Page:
National Review: I’ve presented evidence that arch-liberal Ninth Circuit judge Stephen Reinhardt has benefited from unusual case assignments by the Ninth Circuit clerk’s office. I’m now pleased to highlight a massive statistical analysis of Ninth Circuit case assignments that uncovers statistically significant anomalies that uniquely favorReinhardt. According to the study’s author, the odds that random chance would have generated Reinhardt’s pattern of case assignments are “about 3350 to 1”—yes, that’s three thousand, three hundred fifty to one—against.

  • Posted: 01/12/2015
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High court won’t hear challenge to Vermont campaign law

Retiring Chief Justice Castille says he kept faith in fellow jurists

Court issues orders but does not grant any new cases

Conn. Supreme Court rules 17-year-old cancer patient must have chemo

Ohio Supreme Court chief justice to support pro bono work

Groups ask Supreme Court to hear Wisconsin voter ID case

Re: Investigate the Ninth Circuit’s case assignments

Draw back the curtain? No cameras may penetrate the Supreme Court for quite a while

Connecticut Supreme Court to hear case of teen forced to undergo chemo

Huge constitutional cases await Supreme Court in 2015

Petitions to watch; Conference of January 9

Gov. Herbert nominates 3rd District Judge Deno Himonas to Utah Supreme Court

O Little Town of Litigation: A holiday lawsuit roundup

‘The Relist Watch before Christmas’

God’s Defense Attorney

Is legal education a zombie?

Senate may confirm up to 88 federal judges in ’14

A curious panel selection procedure

    Ethics and Public Policy Center: Judge Stephen Reinhardt of the 9th U.S. Circuit Court of Appeals has long seemed to enjoy remarkable good fortune in getting assigned to sit on ideologically charged cases. Suspicions that his good fortune hasn’t been entirely due to luck were bolstered recently when the 9th Circuit revealed that its clerk’s office had had a longstanding but undisclosed practice of assigning expedited cases — which tend to be of special importance — to the calendar panel with the most senior presiding judge.

  • Posted: 12/16/2014
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What the Justices say about the High Court bar

Chewing over the “power bar”: Biskupic discusses major study of the Supreme Court bar’s influence on certiorari

How elite lawyers influence the Supreme Court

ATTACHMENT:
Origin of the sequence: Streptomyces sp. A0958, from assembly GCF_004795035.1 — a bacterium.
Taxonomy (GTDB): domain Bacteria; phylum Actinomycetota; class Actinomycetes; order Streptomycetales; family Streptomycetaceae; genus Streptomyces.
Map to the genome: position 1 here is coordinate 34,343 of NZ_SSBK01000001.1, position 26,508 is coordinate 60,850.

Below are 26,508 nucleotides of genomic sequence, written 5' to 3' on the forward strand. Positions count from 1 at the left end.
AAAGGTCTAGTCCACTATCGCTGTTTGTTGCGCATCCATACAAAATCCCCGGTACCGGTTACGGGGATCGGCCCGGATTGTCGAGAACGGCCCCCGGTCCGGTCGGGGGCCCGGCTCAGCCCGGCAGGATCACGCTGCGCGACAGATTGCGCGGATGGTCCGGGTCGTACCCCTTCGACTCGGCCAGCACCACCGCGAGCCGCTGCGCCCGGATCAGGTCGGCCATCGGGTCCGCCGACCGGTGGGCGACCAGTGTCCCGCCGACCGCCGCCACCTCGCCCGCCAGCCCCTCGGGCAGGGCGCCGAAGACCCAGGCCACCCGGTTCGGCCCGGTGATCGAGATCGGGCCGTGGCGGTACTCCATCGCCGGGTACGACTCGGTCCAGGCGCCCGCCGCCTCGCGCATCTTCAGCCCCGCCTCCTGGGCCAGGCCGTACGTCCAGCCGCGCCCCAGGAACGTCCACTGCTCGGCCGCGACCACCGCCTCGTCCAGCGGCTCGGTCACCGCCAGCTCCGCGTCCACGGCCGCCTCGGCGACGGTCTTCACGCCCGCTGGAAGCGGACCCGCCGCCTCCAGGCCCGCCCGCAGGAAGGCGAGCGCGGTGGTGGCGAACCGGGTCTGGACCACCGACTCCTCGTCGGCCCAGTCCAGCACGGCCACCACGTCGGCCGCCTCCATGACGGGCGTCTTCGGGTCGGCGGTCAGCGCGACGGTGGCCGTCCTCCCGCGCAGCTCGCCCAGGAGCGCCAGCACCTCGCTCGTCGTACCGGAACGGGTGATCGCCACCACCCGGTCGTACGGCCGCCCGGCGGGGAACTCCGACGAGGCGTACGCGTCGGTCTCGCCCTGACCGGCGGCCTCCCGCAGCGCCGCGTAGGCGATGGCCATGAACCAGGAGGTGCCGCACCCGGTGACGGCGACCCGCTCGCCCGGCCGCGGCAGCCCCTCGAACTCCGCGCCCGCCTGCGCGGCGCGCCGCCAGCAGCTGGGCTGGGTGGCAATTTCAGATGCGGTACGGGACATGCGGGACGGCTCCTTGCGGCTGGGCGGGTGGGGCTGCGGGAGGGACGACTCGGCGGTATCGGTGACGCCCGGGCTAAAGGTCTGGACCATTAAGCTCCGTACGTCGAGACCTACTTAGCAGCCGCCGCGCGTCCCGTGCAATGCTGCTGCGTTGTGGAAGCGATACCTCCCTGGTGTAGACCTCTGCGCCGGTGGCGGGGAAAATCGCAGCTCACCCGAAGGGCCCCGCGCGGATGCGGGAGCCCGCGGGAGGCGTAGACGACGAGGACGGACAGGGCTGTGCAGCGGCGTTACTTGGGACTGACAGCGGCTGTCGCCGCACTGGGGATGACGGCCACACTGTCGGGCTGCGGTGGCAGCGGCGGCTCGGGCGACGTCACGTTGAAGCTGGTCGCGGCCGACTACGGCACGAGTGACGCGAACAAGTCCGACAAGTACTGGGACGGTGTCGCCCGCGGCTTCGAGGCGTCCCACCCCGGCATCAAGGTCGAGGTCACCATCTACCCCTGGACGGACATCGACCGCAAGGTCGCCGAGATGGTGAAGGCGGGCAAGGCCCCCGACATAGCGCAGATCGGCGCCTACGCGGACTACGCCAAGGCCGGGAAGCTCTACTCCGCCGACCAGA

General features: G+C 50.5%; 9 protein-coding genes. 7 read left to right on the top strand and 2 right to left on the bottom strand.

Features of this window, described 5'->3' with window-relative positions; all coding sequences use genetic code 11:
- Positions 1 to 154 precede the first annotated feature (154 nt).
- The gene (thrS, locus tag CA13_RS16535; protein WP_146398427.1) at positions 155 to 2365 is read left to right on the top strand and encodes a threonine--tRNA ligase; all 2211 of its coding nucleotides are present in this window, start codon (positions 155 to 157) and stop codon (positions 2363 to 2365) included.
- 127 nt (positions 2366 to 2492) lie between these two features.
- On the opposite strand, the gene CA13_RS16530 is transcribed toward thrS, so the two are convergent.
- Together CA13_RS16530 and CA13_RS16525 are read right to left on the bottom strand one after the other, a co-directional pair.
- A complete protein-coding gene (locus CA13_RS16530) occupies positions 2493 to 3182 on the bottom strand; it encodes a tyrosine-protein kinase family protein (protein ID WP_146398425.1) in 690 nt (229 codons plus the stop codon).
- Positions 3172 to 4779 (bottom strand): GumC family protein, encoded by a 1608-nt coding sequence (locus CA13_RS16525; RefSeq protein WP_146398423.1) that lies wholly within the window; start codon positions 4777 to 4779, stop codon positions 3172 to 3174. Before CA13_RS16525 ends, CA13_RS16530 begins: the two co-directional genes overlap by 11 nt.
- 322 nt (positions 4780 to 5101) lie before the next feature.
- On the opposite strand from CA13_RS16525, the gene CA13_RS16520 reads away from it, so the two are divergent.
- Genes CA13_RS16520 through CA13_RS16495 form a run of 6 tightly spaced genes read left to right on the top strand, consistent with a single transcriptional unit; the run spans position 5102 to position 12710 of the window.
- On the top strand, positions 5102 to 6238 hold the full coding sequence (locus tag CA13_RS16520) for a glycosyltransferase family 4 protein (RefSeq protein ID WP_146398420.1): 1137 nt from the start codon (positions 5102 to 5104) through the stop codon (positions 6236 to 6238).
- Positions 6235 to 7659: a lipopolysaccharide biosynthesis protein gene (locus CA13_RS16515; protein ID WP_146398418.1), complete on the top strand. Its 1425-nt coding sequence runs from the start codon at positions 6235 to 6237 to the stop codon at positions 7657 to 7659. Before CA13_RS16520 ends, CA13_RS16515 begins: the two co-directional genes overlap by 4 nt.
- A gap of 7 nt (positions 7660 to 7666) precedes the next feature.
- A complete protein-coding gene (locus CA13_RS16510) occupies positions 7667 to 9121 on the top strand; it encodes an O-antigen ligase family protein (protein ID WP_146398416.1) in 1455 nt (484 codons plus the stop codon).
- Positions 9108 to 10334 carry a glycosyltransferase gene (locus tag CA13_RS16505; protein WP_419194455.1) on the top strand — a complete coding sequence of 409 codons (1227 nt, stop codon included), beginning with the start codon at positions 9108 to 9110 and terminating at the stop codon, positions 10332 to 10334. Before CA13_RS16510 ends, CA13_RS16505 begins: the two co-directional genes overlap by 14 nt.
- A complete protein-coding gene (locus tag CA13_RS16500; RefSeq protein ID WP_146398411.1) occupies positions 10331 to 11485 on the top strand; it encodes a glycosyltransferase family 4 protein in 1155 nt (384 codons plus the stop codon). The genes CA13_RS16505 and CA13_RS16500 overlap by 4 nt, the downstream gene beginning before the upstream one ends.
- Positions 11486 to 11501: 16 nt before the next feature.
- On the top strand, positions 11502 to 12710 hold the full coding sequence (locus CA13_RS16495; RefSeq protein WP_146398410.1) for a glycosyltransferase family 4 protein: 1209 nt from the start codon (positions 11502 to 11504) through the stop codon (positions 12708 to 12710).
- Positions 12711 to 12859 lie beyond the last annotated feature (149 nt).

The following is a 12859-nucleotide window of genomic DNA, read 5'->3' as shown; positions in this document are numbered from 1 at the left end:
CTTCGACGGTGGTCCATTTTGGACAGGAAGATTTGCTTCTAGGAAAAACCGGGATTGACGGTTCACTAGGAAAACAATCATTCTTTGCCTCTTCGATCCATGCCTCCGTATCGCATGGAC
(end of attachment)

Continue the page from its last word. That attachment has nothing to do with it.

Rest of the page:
California bar passage lowest in nearly a decade

Congress again considers cameras in the courtroom – including at the Supreme Court

    SCOTUS Blog: At a hearing yesterday of the House Judiciary Committee’s Subcommittee on Courts, IP and the Internet, there was strong bipartisan backing for the introduction of cameras at the Supreme Court and other federal courts. But even if the bill being discussed – H.R. 917, the Sunshine in the Courtroom Act of 2013 – makes it out of committee and becomes a law, don’t count on watching Supreme Court proceedings from the comfort of your own home anytime soon: although the bill authorizes the Chief Justice of the Supreme Court to allow the Court’s proceedings to be televised, it does not mandate cameras at the Court.

  • Posted: 12/04/2014
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Law schools still have a ways to fall

Is Fisher v. University of Texas a precedent on jurisdiction?

Justices weigh bias claim of pregnant UPS driver

A look at ‘Justice Scalia’ on the small screen

Argument preview: Pregnancy and workplace equality

    SCOTUS Blog: For nearly four decades, it has been a form of illegal discrimination in the workplace to treat women workers unequally, just because they become pregnant. But it still is not entirely clear just how much and what kind of equality that provision imposes on businesses. They clearly cannot treat pregnancy as a reason to fire a worker, or cut her pay, or to deny her health benefits. That is outright discrimination based on sex, under the Pregnancy Discrimination Act, added in 1978 to Title VII of federal civil rights law.

  • Posted: 12/02/2014